The importance of fungal refugia
Fungi are central to the life support systems of Wales and planet Earth. The role they play in recycling materials is generally appreciated but their almost ubiquitous presence in and on plants and animals is only now coming to light. That these relationships appear to be largely beneficial to both partners is severely testing our preconception of fungi as being mostly undesirable and parasitic. The role of fungi in soil formation and conservation and carbon sequestration is also still little understood. What is certain is that fungi play a significant role at the heart of most ecosystems.
The study of fungi is known as mycology and while interest in fungi is growing, there are few specialist mycologists in Wales or in Britain.
Fungi species in Britain are likely to exceed 12,500. Many of these are extremely under-recorded with just a few British records and there is very little reason to expect every species which are not recorded in Wales are absent. With greater recording effort and breakthroughs in DNA identification, a more up to date picture of the diversity and abundance of Welsh fungi will emerge. Woodlands support the most diverse fungal assemblages in Wales.
Only 56 species have had their conservation status globally evaluated by the IUCN red list compared with 25,452 plants and 68,054 animal species. Considering that it is estimated to be somewhere between 2.2 to 3.8 million species (a number that far exceeds the diversity of the plant and animal kingdoms) of which we have only, as yet, identified approximately 150,000 it is likely that there are significantly more species at risk. Habitat destruction, climate change, and environmental degradation are all contributing factors for the abysmal loss of bio-diversity we are seeing today, we are causing a mass extinction event because of the way we choose to live and our ignorance of our interconnectedness with all living beings. We need to create more refugia that will serve as havens of biological preservation while we, hopefully, take action to prevent this catastrophe.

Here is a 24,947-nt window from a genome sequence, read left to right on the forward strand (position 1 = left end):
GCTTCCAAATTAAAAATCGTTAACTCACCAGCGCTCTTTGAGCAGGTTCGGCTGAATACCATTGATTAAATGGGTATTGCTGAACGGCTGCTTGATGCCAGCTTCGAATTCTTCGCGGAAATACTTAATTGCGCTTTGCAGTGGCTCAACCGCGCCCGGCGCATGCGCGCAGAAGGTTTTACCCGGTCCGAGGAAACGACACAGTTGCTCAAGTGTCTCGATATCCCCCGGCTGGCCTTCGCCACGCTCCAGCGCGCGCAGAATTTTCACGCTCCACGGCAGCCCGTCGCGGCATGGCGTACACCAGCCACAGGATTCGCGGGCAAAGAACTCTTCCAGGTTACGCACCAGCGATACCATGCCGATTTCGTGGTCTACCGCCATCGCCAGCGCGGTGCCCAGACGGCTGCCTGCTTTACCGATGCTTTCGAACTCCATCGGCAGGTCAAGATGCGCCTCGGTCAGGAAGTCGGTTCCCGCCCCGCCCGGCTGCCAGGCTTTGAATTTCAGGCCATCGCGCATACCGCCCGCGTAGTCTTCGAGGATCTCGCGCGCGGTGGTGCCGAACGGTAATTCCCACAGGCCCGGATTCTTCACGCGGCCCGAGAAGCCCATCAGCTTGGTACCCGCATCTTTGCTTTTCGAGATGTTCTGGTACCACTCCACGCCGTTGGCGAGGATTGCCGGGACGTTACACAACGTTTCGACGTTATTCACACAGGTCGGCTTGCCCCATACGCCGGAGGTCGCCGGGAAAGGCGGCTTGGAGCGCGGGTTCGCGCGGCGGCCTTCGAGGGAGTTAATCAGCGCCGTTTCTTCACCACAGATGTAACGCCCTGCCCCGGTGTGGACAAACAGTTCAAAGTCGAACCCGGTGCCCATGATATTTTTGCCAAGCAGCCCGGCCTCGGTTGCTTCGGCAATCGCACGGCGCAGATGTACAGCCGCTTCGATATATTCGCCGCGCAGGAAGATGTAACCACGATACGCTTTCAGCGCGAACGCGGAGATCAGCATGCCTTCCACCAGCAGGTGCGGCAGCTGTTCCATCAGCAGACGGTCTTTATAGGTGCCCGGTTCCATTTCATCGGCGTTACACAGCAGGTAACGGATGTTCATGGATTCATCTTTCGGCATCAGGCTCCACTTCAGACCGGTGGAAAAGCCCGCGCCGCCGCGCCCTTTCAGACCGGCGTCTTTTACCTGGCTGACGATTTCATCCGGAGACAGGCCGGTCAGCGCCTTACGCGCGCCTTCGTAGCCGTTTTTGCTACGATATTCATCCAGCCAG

At Coed Talylan, we would like to contribute towards making such havens by entrusting a 15 ha semi-natural woodland area as a living fungarium with the aim to host one of the highest concentrations of fungal diversity in the UK. It requires a carefully planned long-term management plan that conserves and restores provisions for all the plant and animal fungal interactions that proliferate in a healthy bio-diverse ecosystem.
There are many ways to start contributing towards spreading the knowledge of fungi and even start recording what you find, for example via local and regional fungus groups around the UK dedicated to fungi identification, research and field visits. Joining one of these groups is a great way of learning more about fungal identification and record keeping of the fungal species found in your bioregion. Many of these groups are affiliated with the British Mycological Society and a full list of them can be found here.
For those of you living closer to the Refungium here in the Brecon Beacon National Park the following links will take you to the regional fungus groups in Wales
Sources: Wales Biodiversity Partnership